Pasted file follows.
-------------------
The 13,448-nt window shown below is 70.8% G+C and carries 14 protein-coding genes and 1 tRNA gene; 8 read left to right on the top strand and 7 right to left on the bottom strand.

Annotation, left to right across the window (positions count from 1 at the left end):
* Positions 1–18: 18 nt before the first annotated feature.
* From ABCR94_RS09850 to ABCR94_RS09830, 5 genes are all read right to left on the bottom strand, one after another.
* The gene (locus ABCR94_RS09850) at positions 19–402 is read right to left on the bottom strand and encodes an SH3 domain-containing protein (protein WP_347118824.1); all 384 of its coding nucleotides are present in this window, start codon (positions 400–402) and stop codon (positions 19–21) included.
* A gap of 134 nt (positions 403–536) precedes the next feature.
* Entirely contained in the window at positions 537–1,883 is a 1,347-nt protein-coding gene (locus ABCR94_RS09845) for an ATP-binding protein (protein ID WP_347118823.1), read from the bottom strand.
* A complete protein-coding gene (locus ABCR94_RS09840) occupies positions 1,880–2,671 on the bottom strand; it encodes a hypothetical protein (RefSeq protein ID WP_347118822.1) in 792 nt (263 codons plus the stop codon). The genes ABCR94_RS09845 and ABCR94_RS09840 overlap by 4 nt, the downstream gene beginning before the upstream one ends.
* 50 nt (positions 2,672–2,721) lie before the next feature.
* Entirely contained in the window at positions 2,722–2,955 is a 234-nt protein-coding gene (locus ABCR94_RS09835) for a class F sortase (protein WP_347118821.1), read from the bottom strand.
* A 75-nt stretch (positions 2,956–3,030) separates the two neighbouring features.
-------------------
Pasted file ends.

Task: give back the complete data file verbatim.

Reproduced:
The 13,448-nt window shown below is 70.8% G+C and carries 14 protein-coding genes and 1 tRNA gene; 8 read left to right on the top strand and 7 right to left on the bottom strand.

Annotation, left to right across the window (positions count from 1 at the left end):
* Positions 1–18: 18 nt before the first annotated feature.
* From ABCR94_RS09850 to ABCR94_RS09830, 5 genes are all read right to left on the bottom strand, one after another.
* The gene (locus ABCR94_RS09850) at positions 19–402 is read right to left on the bottom strand and encodes an SH3 domain-containing protein (protein WP_347118824.1); all 384 of its coding nucleotides are present in this window, start codon (positions 400–402) and stop codon (positions 19–21) included.
* A gap of 134 nt (positions 403–536) precedes the next feature.
* Entirely contained in the window at positions 537–1,883 is a 1,347-nt protein-coding gene (locus ABCR94_RS09845) for an ATP-binding protein (protein ID WP_347118823.1), read from the bottom strand.
* A complete protein-coding gene (locus ABCR94_RS09840) occupies positions 1,880–2,671 on the bottom strand; it encodes a hypothetical protein (RefSeq protein ID WP_347118822.1) in 792 nt (263 codons plus the stop codon). The genes ABCR94_RS09845 and ABCR94_RS09840 overlap by 4 nt, the downstream gene beginning before the upstream one ends.
* 50 nt (positions 2,672–2,721) lie before the next feature.
* Entirely contained in the window at positions 2,722–2,955 is a 234-nt protein-coding gene (locus ABCR94_RS09835) for a class F sortase (protein WP_347118821.1), read from the bottom strand.
* A 75-nt stretch (positions 2,956–3,030) separates the two neighbouring features.